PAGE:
Exactly three years ago on 11 February 2017, I resigned as leader of the Cambodia National Rescue Party (CNRP), the opposition party which just a year after its establishment in 2012, won almost half of the popular vote in the elections of 2013. This was despite massive electoral fraud to the benefit of the ruling party of Prime Minister Hun Sen.
Kakfa’s shadow hangs over every dictatorship. I had to give up the leadership of the CNRP to try to protect the future of the party that I had helped to create. In the days and weeks before my resignation, Hun Sen had pushed for the adoption of a series of laws which forbade anyone with a conviction from leading a political party, on pain of that party’s dissolution. The targeted convict could only be me, as I was the only party leader with multiple, politically motivated convictions collected during my long confrontation with Hun Sen. And the party targeted could only be the CNRP, the only opposition party represented in the national assembly with nearly half of the parliamentary seats, and the only one capable of frightening Hun Sen.
My resignation for a while threw Hun Sen off course in his attempt to eliminate the CNRP. The dictator quickly returned to the task by targeting Kem Sokha, my replacement as leader of the party that he had co-founded with me in 2012 by agreeing to a merger of our respective parties. But for Hun Sen, the laws designed for me in 2017 were no longer enough: he had to find some other way to eliminate the CNRP. Hun Sen could come up with nothing better than to accuse Kem Sokha of “treason” with “collusion with foreign countries and agents”. This hastily fabricated, bogus charge served as the new pretext to finally dissolve the CNRP on 16 November 2017.
Since his arbitrary arrest on the night of 3 September 2017, Kem Sokha has been unjustly deprived of his liberty for two years: the first in prison, the second under house arrest. His trial began on 15 January 2020. Having lost his right to leave Cambodia, Kem Sokha remains, above all, a hostage of Hun Sen.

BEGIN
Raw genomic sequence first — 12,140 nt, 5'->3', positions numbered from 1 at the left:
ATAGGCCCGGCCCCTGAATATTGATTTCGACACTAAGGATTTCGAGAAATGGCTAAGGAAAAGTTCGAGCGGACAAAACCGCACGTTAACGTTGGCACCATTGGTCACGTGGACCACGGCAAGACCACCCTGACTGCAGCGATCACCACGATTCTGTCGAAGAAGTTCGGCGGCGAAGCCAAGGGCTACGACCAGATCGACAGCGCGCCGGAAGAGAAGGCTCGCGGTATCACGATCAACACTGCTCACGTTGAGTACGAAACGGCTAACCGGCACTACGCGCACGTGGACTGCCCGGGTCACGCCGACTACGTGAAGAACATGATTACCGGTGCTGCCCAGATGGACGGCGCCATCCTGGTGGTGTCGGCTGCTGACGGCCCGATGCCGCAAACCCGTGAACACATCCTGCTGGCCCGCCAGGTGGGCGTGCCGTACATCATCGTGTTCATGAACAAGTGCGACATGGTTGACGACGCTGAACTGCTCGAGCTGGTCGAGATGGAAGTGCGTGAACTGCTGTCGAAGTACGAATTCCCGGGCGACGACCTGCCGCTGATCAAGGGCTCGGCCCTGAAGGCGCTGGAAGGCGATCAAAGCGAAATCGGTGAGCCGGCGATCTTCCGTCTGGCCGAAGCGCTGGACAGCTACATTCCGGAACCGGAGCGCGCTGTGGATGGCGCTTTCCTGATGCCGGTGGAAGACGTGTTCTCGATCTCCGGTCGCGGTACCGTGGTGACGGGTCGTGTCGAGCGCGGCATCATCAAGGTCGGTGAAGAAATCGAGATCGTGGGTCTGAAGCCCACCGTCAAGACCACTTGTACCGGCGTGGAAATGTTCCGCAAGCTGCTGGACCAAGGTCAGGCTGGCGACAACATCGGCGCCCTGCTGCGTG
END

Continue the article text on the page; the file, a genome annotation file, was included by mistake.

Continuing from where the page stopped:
These facts show the contemptible, odious and revolting nature of the Kem Sokha trial. This is nothing more than a grotesque and cynical show trial directed by Hun Sen to justify the dissolution of the CNRP, which represented this former Khmer Rouge dictator’s last serious obstacle as he sought to ensure his absolute power for life.
The international community must not normalise relations with Hun Sen’s Cambodia until the authorities have withdrawn their baseless charge against Kem Sokha and reinstated the CNRP. These are the indispensable conditions for the restoration of multi-party democracy in my unfortunate country, as guaranteed by international treaty in the Paris Peace Agreements of 1991.
Image: Sam Rainsy
The views and opinions expressed in this article are those of the author and do not necessarily reflect the official policy or position of The Geopolitics.
Sam Rainsy, Cambodia’s finance minister from 1993 to 1994, is the co-founder and acting leader of the opposition Cambodia National Rescue Party (CNRP).